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Mauritian dodo

By Nickunj Malik - Oct 17,2018 - Last updated at Oct 17,2018

Ten months ago, I moved back to the African continent, after a gap of roughly ten years. I had lived in Johannesburg and Dar-es-Salaam earlier, which were as different from each other, as chalk and cheese. The latter is in Tanzania, which is in East Africa, while the former is in South Africa. These two countries do not have much in common as their spoken languages are dissimilar, eating habits are diverse and even the weather patterns are varied. 

Mauritius, where I have relocated, is “the best African destination you know almost nothing about”, claims Tony Smart in the CNN travel magazine. So, let me tell you everything about it. This is an island state in the Indian Ocean, which is situated geographically in the intersection of Africa and Asia. The country is a part of the Eastern African sub region, which constitutes twenty territories and is included in Africa’s small island nations, together with Comoros and Seychelles. It is also a member of the African Union.

Right! These particulars you might find while surfing online too but what you will not discover is how far the distances are between the north and south of the island or from east to west, for that matter. Despite the total land area of the country being 2,040 sq.km (about 80 per cent the size of Luxembourg) it takes a minimum of ninety minutes in commuting from one end of the island to another. Everyone has their own social circles according to the region they reside in and going the extra mile to a party is not very common here. It happens but I have observed that it is quite a rare occurrence. 

Also, though people in Mauritius do not like to associate themselves with the laidback “hakuna matata” (Swahili language phrase from Central East Africa that means no worries) mindset of the rest of the continent, they seem to have the same disregard for time. There is never any rush to get anything done and everybody follows the “island time”, which can be anything between a few hours to a few days.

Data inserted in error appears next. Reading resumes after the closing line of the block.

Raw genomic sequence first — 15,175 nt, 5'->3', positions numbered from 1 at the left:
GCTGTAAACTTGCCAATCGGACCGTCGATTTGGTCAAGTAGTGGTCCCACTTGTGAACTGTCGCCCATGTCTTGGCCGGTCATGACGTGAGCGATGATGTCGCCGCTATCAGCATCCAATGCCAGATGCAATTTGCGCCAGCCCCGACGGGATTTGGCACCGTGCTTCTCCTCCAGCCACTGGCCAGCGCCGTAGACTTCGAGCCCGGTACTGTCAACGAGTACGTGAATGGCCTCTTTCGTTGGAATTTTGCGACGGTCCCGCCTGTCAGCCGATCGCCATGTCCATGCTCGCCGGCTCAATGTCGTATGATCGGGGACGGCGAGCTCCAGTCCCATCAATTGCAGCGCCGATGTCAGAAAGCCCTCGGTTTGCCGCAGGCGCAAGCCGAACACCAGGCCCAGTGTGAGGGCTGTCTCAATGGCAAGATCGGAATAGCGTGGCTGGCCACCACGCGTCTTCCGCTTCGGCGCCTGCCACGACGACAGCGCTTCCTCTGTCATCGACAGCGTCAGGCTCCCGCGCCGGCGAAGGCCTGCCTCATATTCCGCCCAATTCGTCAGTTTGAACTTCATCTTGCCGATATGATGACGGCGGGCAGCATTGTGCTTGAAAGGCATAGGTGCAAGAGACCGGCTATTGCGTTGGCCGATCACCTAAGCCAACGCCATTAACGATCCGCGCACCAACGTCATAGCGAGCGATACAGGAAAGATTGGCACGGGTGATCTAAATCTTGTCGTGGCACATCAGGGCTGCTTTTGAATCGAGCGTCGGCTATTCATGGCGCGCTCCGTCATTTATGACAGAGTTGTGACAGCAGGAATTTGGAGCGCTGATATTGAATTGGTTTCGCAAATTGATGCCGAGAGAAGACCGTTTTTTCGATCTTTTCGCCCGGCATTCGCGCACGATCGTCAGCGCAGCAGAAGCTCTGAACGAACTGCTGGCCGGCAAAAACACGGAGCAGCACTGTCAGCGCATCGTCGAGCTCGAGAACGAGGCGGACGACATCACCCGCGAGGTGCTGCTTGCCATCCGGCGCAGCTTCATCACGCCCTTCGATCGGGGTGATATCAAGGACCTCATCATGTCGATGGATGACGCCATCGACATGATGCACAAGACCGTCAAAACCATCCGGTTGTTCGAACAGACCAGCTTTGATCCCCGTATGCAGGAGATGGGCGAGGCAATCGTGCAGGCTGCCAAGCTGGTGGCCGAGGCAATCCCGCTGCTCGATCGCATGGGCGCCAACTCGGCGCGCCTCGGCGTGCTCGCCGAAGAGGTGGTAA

The dodo is the national bird of Mauritius that is now extinct. Sadly, the first European explorers ate it up in the seventeenth century. This three-foot tall flightless bird lived on fruit and nested on the ground. It is curious that a bird without wings could exist on an island. Experts believe the dodo could fly but once it got to Mauritius it chose not to; it had a strange reverse evolution of trying to achieve something called, flightlessness.

Aside from the phrase ‘as dead as a dodo,’ the bird’s chief contribution to literature is its cameo in Lewis Carroll’s “Alice’s Adventures in Wonderland,” where it stages a “Caucus Race”. It’s widely believed that the Dodo was a stand-in for Carroll himself, whose real name was Charles Lutwidge Dodgson. Take the first two letters of the author’s last name and the fact that Carroll had a pronounced stutter, and you can see why he identified so closely with the long-gone dodo. 

Surprisingly, before visiting any country in Africa, my acquaintances call me first to check. 

“Listen, you got mugged in Tanzania or South Africa?” asked my friend on the phone. 

“Dar-es-Salaam,” I replied. 

“We are going to Cape Town,” she confided.

“Everything is beautiful there,” I exclaimed.

“Crime scene as extinct as the dodo?” she joked. 

“Also enhanced,” I said cautiously.

“Rare occurrence?” she questioned.

“Daily occurrence,” I warned.

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